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Audit results on KBS

Posted November. 03, 2017 07:27,   

Updated November. 03, 2017 09:01


This is the words from a reporter working at Korea Broadcasting System (KBS), who goes to the same newsbeat with this writer. “The senior reporters or producers suddenly disappear, and they are not seen until they return around the time for their retirements.” I felt envious, but also let out a bitter laugh, thinking, “Is that how they manage their personnel? That does not sound like a normal organization.”

According to the audit results on KBS’s organization management by the Board of Audit and Inspection released on Wednesday, KBS had 2,765 high-rank officials up to Rank 2 (A, B) who can take the executive position higher than head of the department or head of the team, which makes 60.1 percent of the total number of personnel (4,602). The average employees of KBS start from the highest administrative position, and their ranks are divided from Rank 1 to Rank 7. It is an organization with “a big body and thin legs,” which has more executives than average employees. The lowest rank of the high ranks, “Rank 2 B,” was paid with an annual average wage of 107 million won. Seven out of 10 high rank personnel have no positions to be assigned—instead, they run errands with tasks such as gym management and employee welfare and services counseling. Since the executives excluded from the productions have their desks placed near the windows, they are called “The Window People.”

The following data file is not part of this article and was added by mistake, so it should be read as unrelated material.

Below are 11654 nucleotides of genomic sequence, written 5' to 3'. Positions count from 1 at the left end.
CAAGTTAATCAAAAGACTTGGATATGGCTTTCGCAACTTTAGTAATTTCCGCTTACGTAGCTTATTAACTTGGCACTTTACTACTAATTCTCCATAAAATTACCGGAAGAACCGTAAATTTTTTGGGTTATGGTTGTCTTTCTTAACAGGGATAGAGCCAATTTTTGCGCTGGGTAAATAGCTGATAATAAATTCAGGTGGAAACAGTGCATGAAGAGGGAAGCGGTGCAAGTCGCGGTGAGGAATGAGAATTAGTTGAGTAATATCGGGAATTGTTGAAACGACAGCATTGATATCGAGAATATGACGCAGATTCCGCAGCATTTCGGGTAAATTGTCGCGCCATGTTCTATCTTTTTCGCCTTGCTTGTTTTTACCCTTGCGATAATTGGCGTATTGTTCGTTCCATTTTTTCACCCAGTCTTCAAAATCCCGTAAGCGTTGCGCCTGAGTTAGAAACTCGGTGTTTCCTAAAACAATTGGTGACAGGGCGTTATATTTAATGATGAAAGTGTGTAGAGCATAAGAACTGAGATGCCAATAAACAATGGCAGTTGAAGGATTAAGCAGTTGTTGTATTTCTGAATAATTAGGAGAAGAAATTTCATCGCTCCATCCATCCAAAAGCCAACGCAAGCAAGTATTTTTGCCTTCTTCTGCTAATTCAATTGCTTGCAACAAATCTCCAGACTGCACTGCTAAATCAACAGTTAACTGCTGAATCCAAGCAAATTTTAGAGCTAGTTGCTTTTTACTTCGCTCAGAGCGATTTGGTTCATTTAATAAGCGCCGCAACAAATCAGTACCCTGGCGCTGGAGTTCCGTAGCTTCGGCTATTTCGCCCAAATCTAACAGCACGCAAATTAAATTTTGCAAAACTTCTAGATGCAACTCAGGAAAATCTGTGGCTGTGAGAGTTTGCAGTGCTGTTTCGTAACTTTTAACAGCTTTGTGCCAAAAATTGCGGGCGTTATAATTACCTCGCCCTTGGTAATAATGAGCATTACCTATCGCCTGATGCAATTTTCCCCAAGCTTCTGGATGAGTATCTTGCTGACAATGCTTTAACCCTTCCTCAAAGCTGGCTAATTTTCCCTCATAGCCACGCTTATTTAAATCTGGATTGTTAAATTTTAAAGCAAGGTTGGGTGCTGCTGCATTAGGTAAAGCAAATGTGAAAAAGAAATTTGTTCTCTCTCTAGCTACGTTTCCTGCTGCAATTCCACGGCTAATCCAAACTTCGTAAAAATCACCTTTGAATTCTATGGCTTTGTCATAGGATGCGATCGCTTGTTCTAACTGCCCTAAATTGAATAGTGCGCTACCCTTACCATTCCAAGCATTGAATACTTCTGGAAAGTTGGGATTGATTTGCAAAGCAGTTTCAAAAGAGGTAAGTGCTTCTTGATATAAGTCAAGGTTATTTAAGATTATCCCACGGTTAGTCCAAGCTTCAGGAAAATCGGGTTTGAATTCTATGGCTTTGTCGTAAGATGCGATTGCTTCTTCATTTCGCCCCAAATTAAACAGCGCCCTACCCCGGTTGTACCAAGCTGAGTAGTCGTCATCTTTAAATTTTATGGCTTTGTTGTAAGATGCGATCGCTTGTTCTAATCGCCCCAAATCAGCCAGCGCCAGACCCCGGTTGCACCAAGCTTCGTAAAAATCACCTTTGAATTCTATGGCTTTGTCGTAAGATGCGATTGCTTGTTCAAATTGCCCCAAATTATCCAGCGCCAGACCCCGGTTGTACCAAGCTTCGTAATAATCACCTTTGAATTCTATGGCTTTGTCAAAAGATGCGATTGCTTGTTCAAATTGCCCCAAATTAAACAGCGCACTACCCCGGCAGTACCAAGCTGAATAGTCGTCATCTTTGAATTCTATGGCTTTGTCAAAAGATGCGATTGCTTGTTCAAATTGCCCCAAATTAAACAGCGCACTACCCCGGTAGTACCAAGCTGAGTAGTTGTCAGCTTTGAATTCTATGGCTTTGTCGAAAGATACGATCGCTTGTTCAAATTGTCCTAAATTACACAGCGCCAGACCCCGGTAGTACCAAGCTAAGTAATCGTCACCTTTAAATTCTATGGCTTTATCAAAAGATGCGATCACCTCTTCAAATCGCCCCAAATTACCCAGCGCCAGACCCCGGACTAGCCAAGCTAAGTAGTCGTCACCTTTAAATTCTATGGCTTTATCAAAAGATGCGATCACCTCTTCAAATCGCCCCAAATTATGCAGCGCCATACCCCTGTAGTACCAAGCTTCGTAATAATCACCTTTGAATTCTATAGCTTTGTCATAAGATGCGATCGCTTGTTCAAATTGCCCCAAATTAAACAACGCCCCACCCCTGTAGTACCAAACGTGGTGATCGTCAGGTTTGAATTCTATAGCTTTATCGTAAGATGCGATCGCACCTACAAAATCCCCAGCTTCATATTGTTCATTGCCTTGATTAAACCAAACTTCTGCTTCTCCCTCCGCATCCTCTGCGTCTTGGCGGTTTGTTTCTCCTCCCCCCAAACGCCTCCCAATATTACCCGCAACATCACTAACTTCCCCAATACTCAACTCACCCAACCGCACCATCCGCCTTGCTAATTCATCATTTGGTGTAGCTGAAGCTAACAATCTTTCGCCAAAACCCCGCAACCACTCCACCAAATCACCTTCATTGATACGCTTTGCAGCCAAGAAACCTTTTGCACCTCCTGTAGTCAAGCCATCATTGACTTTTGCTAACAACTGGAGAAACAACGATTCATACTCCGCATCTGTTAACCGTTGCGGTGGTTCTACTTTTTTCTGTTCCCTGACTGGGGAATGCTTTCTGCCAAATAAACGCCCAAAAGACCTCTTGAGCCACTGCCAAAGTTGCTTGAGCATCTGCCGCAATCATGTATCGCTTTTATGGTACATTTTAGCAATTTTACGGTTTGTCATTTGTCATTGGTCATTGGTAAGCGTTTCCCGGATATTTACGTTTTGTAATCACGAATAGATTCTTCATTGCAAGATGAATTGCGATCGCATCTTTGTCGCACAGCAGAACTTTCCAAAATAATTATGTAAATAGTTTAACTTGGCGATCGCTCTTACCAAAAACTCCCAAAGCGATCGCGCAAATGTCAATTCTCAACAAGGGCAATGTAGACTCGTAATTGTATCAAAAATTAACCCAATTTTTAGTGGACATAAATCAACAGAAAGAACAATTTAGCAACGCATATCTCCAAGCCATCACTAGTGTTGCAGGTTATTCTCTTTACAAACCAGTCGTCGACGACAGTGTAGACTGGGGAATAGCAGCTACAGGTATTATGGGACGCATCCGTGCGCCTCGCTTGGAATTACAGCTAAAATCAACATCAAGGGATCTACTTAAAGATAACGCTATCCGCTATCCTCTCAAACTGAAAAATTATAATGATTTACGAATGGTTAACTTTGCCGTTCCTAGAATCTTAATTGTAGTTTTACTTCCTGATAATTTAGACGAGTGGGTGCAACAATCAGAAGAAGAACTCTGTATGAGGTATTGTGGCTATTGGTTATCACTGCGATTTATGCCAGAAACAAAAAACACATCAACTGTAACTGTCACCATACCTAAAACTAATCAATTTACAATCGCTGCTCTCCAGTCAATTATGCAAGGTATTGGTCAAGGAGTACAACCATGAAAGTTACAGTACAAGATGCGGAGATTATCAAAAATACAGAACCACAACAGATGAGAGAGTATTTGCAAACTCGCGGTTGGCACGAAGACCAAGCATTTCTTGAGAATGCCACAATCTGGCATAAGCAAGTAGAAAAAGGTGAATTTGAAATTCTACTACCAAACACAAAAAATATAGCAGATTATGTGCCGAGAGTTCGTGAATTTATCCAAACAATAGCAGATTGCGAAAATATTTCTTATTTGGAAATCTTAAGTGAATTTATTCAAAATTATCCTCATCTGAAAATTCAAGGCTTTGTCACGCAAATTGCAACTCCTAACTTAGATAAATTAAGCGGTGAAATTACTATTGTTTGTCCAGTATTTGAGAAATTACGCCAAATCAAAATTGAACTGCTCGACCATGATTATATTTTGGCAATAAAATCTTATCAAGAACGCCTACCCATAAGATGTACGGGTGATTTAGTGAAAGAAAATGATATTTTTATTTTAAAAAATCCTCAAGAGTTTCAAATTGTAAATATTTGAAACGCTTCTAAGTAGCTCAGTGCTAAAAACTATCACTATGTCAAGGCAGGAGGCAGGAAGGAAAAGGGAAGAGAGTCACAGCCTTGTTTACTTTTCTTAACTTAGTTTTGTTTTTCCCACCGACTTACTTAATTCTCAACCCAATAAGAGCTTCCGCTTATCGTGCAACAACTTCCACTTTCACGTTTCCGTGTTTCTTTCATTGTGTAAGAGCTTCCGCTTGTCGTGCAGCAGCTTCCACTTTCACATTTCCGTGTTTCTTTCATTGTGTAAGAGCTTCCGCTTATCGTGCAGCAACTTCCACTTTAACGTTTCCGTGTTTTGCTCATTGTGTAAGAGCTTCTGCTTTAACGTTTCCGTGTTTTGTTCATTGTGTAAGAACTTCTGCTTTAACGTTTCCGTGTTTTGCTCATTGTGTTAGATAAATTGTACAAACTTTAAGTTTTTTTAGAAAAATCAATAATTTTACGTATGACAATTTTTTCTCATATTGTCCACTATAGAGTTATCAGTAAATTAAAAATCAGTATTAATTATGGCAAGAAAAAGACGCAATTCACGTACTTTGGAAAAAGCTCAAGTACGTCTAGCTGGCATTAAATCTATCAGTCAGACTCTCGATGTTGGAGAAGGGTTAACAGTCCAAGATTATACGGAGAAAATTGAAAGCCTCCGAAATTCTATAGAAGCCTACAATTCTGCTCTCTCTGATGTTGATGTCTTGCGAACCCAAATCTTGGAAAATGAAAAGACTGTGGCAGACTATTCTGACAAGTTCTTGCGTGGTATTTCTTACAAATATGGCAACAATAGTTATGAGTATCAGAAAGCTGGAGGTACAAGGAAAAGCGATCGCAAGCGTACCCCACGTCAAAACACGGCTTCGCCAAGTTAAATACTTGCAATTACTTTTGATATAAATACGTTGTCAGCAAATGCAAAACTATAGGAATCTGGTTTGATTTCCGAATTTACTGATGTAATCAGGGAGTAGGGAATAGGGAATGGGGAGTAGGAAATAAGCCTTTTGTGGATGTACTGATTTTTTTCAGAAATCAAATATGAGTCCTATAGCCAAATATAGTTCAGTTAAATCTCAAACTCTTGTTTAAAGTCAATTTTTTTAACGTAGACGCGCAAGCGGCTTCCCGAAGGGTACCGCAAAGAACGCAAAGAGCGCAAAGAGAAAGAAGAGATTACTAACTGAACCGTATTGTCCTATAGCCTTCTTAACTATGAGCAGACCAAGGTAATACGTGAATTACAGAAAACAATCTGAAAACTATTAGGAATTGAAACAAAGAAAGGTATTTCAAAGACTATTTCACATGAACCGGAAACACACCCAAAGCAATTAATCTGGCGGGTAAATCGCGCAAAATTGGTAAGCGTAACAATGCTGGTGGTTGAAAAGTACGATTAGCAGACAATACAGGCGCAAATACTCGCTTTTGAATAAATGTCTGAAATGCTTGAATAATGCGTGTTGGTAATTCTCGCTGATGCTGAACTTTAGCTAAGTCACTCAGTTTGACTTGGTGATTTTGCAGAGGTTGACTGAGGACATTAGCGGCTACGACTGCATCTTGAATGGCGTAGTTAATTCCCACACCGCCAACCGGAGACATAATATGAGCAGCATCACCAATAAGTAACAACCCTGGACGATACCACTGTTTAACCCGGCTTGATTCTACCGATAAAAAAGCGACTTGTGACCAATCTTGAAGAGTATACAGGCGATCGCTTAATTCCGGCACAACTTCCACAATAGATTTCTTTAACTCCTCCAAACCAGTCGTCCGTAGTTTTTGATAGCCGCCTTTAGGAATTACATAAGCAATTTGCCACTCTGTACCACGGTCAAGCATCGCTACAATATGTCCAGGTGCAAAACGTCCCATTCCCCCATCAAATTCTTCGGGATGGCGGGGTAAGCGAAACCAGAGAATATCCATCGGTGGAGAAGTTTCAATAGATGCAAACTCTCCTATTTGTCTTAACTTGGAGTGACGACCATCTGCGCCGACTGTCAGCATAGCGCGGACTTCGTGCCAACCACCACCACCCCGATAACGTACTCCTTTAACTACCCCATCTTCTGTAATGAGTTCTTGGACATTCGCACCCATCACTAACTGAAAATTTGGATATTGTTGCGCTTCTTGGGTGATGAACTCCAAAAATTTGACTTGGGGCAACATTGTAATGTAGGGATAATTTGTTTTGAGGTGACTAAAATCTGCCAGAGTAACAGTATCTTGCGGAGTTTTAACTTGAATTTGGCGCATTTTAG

How many companies in Korea pay their employers 100 million won by doing simple tasks, even too easy for a new average employee? Luckily, the truth about their careless management was revealed through an inspection by the Board of Audit and Inspection, but without the audit, the viewers might have never known about it. It was also revealed that 43 news anchors of KBS were paid with about 869 million won by participating in outside events for 384 times from 2014 to 2016, without the approval from the company. The inside guideline that only allows them to participate in outside events for the purpose of public interests was completely worthless. The moral hazard has gone way too beyond the boundaries.


Back in 2008 and 2014 as well, KBS was warned by the Board of Audit and Inspection and told to reduce the number of high ranks. Like they laughed off the warning, the Ranks 2 and higher grew in numbers in 2017. The reason is because they promoted personnel every year. The board of directors blames the resistance of the labor union for the actions they take. This is why the rate of labor costs for KBS (35.8 percent) is higher than those of SBS (16.1 percent) and MBC (22.5 percent). But they demand for the raise of TV license fee for being a public television—their shamelessness is ridiculous. One of its former board directors once told me something that I can feel to the bones, “KBS won’t learn the lessons until it suffocates itself to death.”